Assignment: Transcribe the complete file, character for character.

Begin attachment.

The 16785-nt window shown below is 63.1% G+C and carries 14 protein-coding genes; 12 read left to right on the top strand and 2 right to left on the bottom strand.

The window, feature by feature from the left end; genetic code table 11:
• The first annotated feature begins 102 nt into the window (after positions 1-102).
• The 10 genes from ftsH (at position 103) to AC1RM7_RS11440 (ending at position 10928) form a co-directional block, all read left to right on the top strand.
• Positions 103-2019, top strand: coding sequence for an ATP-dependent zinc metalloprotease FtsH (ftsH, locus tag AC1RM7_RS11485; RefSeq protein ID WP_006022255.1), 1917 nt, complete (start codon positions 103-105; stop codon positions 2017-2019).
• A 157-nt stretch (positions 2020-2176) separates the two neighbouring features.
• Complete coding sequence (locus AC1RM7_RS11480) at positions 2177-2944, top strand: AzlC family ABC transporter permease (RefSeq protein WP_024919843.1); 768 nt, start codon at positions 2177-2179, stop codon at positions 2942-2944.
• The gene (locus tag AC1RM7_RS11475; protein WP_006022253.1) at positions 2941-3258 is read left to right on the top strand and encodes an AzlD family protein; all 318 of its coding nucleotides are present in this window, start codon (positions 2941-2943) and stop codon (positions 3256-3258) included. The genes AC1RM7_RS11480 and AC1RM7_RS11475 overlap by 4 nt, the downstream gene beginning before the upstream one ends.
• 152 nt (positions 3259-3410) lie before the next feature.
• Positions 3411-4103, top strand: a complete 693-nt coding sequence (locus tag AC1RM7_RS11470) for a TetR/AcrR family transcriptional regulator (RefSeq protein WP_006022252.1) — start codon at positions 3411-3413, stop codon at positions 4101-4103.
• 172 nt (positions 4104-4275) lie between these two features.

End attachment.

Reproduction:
The 16785-nt window shown below is 63.1% G+C and carries 14 protein-coding genes; 12 read left to right on the top strand and 2 right to left on the bottom strand.

The window, feature by feature from the left end; genetic code table 11:
• The first annotated feature begins 102 nt into the window (after positions 1-102).
• The 10 genes from ftsH (at position 103) to AC1RM7_RS11440 (ending at position 10928) form a co-directional block, all read left to right on the top strand.
• Positions 103-2019, top strand: coding sequence for an ATP-dependent zinc metalloprotease FtsH (ftsH, locus tag AC1RM7_RS11485; RefSeq protein ID WP_006022255.1), 1917 nt, complete (start codon positions 103-105; stop codon positions 2017-2019).
• A 157-nt stretch (positions 2020-2176) separates the two neighbouring features.
• Complete coding sequence (locus AC1RM7_RS11480) at positions 2177-2944, top strand: AzlC family ABC transporter permease (RefSeq protein WP_024919843.1); 768 nt, start codon at positions 2177-2179, stop codon at positions 2942-2944.
• The gene (locus tag AC1RM7_RS11475; protein WP_006022253.1) at positions 2941-3258 is read left to right on the top strand and encodes an AzlD family protein; all 318 of its coding nucleotides are present in this window, start codon (positions 2941-2943) and stop codon (positions 3256-3258) included. The genes AC1RM7_RS11480 and AC1RM7_RS11475 overlap by 4 nt, the downstream gene beginning before the upstream one ends.
• 152 nt (positions 3259-3410) lie before the next feature.
• Positions 3411-4103, top strand: a complete 693-nt coding sequence (locus tag AC1RM7_RS11470) for a TetR/AcrR family transcriptional regulator (RefSeq protein WP_006022252.1) — start codon at positions 3411-3413, stop codon at positions 4101-4103.
• 172 nt (positions 4104-4275) lie between these two features.